As mentioned above, the candidate banks of a TN may be determined by instructions using the TN as an operand. In an exemplary embodiment of the invention, a bit vector may be used to represent a TN's candidate banks, such as 0×01 for GPR A bank, 0×02 for GPR B bank, etc. For all of the instructions before RA, the candidate banks of their source and destination operands (i.e., particular instances of TNs) may be set simply according to opcodes and types of the instructions. As referred to herein, a live range may be a connected web of definitions and uses of a TN. Each live range may be named (or numbered) uniquely and may correspond directly to a TN. To calculate the candidate banks of a live range, the intersection of the candidate banks in all of the occurrences of a TN in this live range may be obtained. The resultant intersection set may represent all possible banks to which the TN in this live range may be assigned.

In an exemplary embodiment of the invention, TNs may be defined by input/output (I/O) reads or ALU instructions, and TNs may be used by I/O writes or ALU instructions. FIG. 3 depicts a table 300, which illustrates all possible usages of TNs in a Definition-Use table based on the exemplary system of FIG. 1, as described. For example, as shown in FIG. 3, the bottom-right cell of this table indicates if a TN is used by an ALU operation, then the TN may reside in any bank of GPR A/B, SRAM/DRAM Transfer In. After intersecting the rows and columns of the Definition-Use table, all possible combinations of non-empty candidate banks of a TN may be as follows: the TN must be in SRAM Transfer In; the TN may be in SRAM Transfer In or DRAM Transfer In; the TN must be in SRAM Transfer Out; the TN must be in DRAM Transfer Out; or the TN may be in GPR A or GPR B.

When intersecting the rows and columns of the Definition-Use table, the cases for which the candidate banks of a TN may be empty may be identified. For example, intersecting Cell (I/O, Definition) with Cell (I/O, Use) may produce an empty result. As referred to herein, an empty result may mean that there are no candidate banks available. In general, there may be three different kinds of conflicts that may cause empty results. As referred to herein, a “definitions conflict” may exist when a TN is defined by both I/O reads and ALU operations; a “uses conflict” may exist when a TN is used by both I/O writes and ALU operations; and a “def-use conflict” may exist when a TN is defined by I/O reads and used by I/O writes.

In an exemplary embodiment of the invention, to resolve bank conflicts, a conflicting TN (live range) may be split into minimal non-conflicting portions, and then moves may be added to pass values across these non-conflicting portions. FIG. 4 depicts flow chart 400, which illustrates an exemplary method for resolving bank conflicts. In block 401, a definition-use graph (DUG) may be built. FIG. 5 depicts an exemplary DUG 500. As can be seen in FIG. 5, each node 501 may represent an instruction that references the TN. An edge 502 a-502 d (d→u) may represent that the definition of TN in instruction d is used by instruction u. As will be understood by a person having ordinary skill in the art, there may be cycles in the DUG 500, such as TN1=TN1+1.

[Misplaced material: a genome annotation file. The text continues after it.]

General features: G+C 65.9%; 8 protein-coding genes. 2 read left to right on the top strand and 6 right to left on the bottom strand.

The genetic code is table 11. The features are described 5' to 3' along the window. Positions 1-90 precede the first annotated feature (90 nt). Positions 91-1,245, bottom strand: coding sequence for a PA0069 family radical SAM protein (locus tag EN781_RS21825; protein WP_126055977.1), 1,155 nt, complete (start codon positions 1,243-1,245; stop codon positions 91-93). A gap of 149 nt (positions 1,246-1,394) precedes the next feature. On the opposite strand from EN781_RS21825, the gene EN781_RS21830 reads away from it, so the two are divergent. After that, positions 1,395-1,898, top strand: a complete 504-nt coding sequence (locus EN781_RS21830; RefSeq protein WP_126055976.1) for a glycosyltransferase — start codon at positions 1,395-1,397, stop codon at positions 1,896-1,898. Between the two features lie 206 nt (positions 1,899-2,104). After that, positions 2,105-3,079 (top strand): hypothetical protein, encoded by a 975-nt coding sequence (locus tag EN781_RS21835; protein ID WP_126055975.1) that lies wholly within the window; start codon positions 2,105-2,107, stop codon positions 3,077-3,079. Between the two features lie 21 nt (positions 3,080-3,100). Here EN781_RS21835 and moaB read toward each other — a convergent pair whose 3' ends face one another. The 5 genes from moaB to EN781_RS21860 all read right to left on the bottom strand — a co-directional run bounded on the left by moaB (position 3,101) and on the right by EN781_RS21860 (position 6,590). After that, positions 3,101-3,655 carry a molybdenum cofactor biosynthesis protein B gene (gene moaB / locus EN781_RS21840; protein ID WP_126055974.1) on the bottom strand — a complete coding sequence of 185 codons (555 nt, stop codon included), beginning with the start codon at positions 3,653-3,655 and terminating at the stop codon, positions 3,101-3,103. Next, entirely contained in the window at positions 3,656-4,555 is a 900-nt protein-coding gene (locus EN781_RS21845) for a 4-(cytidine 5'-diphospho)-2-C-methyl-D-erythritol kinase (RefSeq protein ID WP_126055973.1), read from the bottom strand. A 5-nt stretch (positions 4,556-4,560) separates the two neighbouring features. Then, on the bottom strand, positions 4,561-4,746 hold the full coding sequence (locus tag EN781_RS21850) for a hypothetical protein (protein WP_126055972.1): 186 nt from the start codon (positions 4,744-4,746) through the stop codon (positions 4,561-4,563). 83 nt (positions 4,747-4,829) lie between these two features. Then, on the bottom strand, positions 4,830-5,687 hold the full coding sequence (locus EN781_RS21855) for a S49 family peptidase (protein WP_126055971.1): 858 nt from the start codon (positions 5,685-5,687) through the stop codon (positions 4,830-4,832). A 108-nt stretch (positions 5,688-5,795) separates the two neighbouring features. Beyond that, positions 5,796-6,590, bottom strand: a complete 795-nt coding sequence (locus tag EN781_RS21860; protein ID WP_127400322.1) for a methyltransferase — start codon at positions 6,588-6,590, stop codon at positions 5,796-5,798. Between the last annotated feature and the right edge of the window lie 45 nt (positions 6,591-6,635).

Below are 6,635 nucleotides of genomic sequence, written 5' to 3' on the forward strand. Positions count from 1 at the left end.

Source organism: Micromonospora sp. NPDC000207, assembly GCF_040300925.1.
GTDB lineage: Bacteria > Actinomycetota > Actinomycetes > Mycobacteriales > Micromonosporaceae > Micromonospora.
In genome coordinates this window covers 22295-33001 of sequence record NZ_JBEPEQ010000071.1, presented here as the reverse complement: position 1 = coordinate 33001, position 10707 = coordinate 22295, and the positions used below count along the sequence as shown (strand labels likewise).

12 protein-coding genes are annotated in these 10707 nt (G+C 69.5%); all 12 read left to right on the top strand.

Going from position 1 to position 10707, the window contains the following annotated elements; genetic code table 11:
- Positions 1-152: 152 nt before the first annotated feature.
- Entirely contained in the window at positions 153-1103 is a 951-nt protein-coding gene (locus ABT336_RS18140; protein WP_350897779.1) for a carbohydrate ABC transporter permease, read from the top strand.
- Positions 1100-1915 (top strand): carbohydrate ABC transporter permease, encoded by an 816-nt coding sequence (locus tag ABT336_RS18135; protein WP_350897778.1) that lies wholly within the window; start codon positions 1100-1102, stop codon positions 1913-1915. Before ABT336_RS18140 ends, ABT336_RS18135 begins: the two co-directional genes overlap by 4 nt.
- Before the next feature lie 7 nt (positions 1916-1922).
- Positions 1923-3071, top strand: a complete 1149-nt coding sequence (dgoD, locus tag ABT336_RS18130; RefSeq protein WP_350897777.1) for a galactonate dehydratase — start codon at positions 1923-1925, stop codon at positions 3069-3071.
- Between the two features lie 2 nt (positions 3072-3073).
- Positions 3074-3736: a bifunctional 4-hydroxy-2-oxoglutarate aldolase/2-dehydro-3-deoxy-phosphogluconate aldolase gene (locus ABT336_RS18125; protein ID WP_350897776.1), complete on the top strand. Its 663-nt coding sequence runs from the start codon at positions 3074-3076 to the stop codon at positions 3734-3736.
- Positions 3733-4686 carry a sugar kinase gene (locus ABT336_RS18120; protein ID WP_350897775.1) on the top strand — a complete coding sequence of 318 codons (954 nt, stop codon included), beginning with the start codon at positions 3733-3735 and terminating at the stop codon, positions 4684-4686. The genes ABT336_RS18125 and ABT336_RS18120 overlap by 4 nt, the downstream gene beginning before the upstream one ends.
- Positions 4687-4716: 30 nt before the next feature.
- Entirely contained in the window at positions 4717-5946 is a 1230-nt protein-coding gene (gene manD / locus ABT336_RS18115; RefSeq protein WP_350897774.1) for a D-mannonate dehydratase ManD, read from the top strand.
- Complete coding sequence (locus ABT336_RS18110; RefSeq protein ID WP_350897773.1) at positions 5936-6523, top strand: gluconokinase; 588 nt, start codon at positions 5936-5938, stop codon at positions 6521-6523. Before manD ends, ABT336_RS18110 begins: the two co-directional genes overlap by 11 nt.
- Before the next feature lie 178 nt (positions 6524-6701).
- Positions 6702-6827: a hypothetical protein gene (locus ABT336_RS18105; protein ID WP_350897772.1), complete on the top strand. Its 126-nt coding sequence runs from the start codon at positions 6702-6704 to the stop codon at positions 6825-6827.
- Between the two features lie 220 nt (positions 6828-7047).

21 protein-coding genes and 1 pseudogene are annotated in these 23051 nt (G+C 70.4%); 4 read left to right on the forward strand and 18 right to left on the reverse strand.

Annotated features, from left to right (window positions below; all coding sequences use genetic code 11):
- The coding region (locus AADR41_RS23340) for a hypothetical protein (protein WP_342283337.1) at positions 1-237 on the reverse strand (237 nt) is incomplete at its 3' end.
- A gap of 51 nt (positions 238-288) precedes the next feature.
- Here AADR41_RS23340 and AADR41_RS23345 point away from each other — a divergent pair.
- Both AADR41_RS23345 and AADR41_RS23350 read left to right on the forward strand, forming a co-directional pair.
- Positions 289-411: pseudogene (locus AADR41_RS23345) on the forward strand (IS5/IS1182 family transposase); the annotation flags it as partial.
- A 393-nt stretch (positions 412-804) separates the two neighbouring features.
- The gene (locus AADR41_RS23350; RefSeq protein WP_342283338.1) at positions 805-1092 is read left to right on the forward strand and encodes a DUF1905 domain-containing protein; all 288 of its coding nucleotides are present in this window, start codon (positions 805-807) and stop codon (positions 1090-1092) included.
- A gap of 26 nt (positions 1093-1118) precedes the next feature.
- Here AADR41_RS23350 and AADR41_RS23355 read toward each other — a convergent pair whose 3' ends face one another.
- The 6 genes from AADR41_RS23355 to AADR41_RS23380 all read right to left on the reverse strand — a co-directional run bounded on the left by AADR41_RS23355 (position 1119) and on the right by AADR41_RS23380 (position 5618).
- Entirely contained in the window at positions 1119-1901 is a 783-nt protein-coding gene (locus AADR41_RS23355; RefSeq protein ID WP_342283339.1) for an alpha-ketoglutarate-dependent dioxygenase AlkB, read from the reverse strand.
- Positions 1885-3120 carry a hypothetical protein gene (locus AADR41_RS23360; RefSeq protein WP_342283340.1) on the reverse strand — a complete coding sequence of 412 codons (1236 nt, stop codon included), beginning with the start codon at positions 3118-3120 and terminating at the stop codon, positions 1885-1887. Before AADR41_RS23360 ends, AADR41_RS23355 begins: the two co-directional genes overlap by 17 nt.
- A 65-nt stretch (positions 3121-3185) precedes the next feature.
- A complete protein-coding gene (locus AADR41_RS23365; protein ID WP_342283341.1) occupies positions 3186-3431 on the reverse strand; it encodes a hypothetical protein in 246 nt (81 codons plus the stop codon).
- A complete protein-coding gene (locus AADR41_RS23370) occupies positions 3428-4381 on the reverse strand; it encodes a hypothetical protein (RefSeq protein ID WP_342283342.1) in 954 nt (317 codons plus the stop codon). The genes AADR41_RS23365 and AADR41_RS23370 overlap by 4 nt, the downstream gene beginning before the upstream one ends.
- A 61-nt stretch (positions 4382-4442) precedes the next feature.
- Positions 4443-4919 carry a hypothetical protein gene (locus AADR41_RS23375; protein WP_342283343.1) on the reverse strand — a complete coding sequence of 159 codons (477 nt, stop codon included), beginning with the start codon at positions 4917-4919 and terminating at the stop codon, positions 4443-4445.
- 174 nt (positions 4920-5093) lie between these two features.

In block 402, all conflicting transfer edges in the DUG may be located. Based on the three kinds of conflicts mentioned above, conflicting transfer edges may appear in the DUG. In an exemplary embodiment of the invention, a conflicting transfer edge may be an edge in the DUG whose two ends meet one or more of the following conditions: 1) the tail of a transfer edge is an I/O definition and the head of the same transfer edge is an I/O use; or 2) the tail of a transfer edge is an I/O definition and one of the predecessors of the head of the same transfer edge is an ALU definition; or 3) the head of a transfer edge is an I/O use and one of the successors of the tail of the same transfer edge is an ALU use. By scanning all edges of the DUG in block 402, all conflicting transfer edges may be located.

The example in FIG. 5 shows a def-use graph 500 in which the set of candidate banks for TN1 is empty. In FIG. 5, Instruction “TN1←SRAM” loads a value from SRAM into TN1. Edge (b, f) may be a conflicting transfer edge because it meets the second condition listed above, namely the tail b is an I/O definition and predecessor c of f is an ALU definition.

In block 403, the DUG may be partitioned. In an exemplary embodiment of the invention, to partition the DUG, all conflicting transfer edges may be broken to obtain w sub-graphs: R1, R2, . . . , Rw.

Once the sub-graphs have been obtained, the TN in each sub-graph may be renamed in block 404. FIG. 6 depicts sub-graphs 600, 601, which may be created by breaking the conflicting edge (b, f) in FIG. 5. As shown in FIG. 6, TN1 in each of the two sub-graphs may be renamed to TNm and TNn.